The abandoned asphalt tanks on the Bangor waterfront are being demolished by the new owner of the property after years of languishing.

A new landowner is demolishing the abandoned asphalt storage tanks at the southern end of the Bangor waterfront, removing a noticeable landmark for Bangor-bound drivers crossing over the Penobscot River on I-395 and giving pedestrians on the waterfront footpath a less obstructed view of the river.

Bangor contractor S.E. MacMillan Co. bought the property at 1 Dutton St. — downhill from Hollywood Casino — from an Ohio-based asphalt and concrete company last week, and has started demolishing the cylindrical tanks.

The demolition will take about a month, said Stan MacMillan, president of S.E. MacMillan.

After the tanks are demolished, MacMillan said, the contractor does not have plans for new construction on the property.

Instead, the property will offer access to the site of upcoming construction the city is undertaking as part of a multi-year, $63 million project to cut the amount of raw sewage that flows into the Penobscot River. The work is required under a 2015 consent decree with the U.S. Environmental Protection Agency.

S.E. MacMillan did work in 2019 on an early phase of that project, replacing pipes and a sewage regulator on a different part of the waterfront, between the new Bangor Savings Bank campus and Darling’s Waterfront Pavilion. That work was meant to improve the city sewer system’s capacity to direct sewage to the wastewater treatment plant, located about a mile down the river near the Hampden town line.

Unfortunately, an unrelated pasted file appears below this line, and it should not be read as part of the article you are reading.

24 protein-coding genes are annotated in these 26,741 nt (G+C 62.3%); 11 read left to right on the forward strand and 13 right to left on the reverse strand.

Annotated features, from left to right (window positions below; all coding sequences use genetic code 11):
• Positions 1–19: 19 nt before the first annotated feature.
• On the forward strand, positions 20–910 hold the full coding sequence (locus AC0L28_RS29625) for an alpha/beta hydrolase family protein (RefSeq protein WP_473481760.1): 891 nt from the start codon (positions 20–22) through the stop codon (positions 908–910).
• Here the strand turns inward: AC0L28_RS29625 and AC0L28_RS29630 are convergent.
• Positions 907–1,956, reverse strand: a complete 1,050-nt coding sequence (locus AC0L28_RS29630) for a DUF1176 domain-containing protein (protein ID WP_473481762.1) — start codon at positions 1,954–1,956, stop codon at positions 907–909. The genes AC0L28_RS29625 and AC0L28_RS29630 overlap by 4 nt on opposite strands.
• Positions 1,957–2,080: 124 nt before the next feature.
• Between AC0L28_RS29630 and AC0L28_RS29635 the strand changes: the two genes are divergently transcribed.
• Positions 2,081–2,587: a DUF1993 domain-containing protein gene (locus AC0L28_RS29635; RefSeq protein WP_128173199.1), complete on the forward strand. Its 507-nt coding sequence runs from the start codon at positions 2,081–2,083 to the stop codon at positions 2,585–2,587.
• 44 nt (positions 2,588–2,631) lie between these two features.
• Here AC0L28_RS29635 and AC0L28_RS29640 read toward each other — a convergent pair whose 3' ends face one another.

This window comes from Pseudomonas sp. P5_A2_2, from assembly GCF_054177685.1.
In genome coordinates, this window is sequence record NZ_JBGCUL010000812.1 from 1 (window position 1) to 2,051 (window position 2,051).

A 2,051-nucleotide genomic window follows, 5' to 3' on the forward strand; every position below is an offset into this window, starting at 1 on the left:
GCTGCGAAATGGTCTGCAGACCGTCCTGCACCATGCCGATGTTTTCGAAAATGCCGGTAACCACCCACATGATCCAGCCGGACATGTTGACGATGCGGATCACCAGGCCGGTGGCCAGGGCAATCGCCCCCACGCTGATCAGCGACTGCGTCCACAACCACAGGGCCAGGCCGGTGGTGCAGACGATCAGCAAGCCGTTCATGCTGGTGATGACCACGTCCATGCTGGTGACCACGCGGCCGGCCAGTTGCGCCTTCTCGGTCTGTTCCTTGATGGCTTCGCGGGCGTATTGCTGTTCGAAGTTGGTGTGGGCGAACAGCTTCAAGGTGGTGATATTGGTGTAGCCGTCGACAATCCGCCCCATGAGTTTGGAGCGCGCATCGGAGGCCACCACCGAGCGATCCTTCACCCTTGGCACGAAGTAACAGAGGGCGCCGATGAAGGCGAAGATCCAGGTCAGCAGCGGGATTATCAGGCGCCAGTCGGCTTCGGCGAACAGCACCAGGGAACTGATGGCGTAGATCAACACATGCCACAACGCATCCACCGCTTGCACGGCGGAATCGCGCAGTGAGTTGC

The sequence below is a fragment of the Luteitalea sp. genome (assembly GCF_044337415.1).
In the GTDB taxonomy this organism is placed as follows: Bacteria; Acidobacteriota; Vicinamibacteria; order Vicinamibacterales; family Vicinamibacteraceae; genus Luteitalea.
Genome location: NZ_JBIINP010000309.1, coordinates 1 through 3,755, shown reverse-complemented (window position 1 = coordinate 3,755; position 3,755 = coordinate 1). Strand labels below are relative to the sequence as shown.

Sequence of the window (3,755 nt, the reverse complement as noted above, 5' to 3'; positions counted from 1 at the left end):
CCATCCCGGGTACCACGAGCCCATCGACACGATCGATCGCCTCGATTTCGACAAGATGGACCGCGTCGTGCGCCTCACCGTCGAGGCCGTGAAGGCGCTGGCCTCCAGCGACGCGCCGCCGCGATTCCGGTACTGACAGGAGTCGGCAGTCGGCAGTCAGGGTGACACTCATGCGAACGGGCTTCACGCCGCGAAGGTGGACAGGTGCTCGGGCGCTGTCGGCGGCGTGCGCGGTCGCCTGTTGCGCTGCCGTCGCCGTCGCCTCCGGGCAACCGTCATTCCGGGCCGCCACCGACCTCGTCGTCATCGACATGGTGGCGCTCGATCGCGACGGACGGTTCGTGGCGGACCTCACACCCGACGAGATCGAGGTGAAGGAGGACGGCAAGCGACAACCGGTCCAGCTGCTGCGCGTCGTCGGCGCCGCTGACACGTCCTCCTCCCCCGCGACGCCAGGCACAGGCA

S.E. MacMillan has put in a proposal to do work on the next stage of the project, the $20 million construction of a 3.8-million gallon tank that will store combined sewage overflow — which includes stormwater runoff, domestic sewage and industrial wastewater — and prevent it from flowing into the river.

“This property is only going to be used for access to the other property,” MacMillan said.

However, the city has not chosen a contractor for that project yet, City Engineer John Theriault said.

The city has no plans to interfere with how MacMillan uses the Dutton Street property, Theriault said. It will be possible to access the construction site of the new storage tank without going through the Dutton Street property, but the chosen contractor might choose to use that land for easier access to the site, Theriault said.

S.E. MacMillan bought the property on Jan. 23 for $350,000 from The Shelly Company in Thornville, Ohio. The property had last sold in 2004 for $768,000, according to city assessment records.